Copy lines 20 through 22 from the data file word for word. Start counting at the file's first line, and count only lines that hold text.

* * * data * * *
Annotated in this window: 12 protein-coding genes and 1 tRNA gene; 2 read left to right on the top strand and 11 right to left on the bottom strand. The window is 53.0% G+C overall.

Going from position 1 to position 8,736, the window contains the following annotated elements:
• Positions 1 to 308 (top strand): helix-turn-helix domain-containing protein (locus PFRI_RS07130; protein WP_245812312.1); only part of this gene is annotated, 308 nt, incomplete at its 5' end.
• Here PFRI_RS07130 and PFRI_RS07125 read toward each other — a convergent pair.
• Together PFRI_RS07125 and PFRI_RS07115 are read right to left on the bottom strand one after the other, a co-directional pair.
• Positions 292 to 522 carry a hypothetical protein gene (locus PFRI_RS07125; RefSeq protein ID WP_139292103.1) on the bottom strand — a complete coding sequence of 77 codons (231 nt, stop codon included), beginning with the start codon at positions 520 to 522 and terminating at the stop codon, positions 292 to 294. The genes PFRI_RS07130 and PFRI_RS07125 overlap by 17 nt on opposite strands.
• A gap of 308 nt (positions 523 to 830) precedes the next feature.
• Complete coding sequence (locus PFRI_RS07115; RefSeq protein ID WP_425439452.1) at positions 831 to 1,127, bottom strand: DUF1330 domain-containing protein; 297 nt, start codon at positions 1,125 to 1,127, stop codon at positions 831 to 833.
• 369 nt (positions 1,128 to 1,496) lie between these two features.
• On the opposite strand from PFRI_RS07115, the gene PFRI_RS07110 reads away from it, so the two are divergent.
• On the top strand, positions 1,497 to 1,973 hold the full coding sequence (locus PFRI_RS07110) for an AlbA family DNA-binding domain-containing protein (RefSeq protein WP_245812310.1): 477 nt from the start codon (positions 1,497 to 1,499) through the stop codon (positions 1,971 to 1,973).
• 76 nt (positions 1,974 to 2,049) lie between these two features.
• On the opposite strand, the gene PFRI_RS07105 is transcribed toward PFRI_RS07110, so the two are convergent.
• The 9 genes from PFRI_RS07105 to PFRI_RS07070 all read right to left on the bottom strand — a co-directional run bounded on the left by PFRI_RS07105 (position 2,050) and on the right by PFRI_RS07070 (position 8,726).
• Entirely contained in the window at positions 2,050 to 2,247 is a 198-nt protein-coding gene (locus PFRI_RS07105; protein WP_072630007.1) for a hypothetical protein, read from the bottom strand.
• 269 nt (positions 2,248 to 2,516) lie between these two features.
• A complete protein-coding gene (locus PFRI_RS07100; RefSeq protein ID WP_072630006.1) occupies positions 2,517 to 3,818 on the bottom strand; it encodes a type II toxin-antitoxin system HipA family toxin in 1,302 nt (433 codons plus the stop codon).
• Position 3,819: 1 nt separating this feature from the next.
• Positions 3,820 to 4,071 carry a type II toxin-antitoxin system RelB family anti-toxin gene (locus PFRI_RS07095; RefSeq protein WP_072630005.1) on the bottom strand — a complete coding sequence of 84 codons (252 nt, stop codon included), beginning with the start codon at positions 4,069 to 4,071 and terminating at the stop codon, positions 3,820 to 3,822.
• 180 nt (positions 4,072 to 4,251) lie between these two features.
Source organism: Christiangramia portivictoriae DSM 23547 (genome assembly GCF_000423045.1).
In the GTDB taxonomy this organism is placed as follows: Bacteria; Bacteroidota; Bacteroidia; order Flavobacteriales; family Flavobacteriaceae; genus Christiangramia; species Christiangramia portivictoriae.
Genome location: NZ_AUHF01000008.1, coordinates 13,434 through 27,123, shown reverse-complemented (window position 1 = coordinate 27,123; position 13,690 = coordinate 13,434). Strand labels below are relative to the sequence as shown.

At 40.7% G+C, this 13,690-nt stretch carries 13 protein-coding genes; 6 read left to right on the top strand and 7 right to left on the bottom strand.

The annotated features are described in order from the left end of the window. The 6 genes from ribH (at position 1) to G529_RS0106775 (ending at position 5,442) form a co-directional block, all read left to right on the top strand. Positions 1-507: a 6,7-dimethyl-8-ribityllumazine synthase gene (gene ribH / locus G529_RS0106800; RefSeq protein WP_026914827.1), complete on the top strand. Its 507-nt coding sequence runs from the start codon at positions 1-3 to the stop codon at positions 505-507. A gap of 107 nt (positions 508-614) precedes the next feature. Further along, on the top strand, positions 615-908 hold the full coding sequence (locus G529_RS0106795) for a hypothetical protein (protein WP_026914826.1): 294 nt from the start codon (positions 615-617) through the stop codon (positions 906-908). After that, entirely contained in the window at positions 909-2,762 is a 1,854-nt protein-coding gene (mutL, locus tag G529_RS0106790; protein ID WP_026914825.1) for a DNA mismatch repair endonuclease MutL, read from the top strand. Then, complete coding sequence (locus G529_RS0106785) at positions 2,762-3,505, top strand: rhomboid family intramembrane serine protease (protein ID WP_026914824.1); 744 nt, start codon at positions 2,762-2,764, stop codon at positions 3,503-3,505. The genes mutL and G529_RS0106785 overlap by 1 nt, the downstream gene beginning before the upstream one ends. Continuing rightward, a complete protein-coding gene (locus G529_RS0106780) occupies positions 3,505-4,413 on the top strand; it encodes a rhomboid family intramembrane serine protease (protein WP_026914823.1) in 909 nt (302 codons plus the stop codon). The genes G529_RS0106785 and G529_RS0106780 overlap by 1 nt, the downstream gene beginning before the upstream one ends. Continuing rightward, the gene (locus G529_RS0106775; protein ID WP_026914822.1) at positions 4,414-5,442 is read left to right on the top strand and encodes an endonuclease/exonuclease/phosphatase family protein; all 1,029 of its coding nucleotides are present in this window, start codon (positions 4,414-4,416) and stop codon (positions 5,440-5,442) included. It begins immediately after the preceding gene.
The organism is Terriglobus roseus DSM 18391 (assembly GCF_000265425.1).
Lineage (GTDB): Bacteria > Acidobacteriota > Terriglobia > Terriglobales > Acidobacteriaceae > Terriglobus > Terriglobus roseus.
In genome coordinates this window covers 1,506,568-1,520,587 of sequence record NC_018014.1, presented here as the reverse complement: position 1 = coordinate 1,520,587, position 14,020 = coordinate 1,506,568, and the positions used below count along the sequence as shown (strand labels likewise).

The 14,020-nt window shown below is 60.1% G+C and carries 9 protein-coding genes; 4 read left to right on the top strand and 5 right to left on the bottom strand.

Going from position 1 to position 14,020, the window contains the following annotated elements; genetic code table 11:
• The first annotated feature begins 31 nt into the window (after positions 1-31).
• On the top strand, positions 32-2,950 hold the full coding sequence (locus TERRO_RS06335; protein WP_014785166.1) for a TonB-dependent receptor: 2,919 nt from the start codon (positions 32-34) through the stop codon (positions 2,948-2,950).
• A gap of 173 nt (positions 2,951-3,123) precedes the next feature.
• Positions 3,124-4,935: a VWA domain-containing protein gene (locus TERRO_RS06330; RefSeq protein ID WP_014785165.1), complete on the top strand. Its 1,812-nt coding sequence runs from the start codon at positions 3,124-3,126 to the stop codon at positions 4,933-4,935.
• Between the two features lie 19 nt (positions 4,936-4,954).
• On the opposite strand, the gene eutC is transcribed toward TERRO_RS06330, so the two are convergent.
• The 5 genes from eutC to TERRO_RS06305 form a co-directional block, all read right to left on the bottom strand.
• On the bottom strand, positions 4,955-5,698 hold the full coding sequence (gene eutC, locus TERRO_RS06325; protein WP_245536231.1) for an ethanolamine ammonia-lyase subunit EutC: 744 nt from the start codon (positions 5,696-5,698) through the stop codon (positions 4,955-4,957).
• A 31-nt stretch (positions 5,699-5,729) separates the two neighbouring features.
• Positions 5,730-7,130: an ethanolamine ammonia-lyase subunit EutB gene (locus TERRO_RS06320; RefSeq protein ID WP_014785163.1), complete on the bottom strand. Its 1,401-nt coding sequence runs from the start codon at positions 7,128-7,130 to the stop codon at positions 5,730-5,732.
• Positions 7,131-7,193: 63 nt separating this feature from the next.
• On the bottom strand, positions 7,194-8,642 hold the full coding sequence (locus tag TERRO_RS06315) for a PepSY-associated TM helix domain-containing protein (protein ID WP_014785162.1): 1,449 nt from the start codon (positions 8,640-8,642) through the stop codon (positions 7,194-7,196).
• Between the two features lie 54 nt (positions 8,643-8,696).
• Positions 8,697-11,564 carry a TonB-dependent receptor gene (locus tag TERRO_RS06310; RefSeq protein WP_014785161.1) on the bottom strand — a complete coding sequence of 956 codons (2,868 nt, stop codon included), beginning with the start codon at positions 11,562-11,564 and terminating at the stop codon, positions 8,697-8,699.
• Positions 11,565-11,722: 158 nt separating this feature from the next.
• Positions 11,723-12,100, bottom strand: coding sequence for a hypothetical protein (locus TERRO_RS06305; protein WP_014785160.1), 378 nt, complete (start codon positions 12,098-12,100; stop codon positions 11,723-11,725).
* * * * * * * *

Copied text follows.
• 180 nt (positions 4,072 to 4,251) lie between these two features.
Source organism: Christiangramia portivictoriae DSM 23547 (genome assembly GCF_000423045.1).
In the GTDB taxonomy this organism is placed as follows: Bacteria; Bacteroidota; Bacteroidia; order Flavobacteriales; family Flavobacteriaceae; genus Christiangramia; species Christiangramia portivictoriae.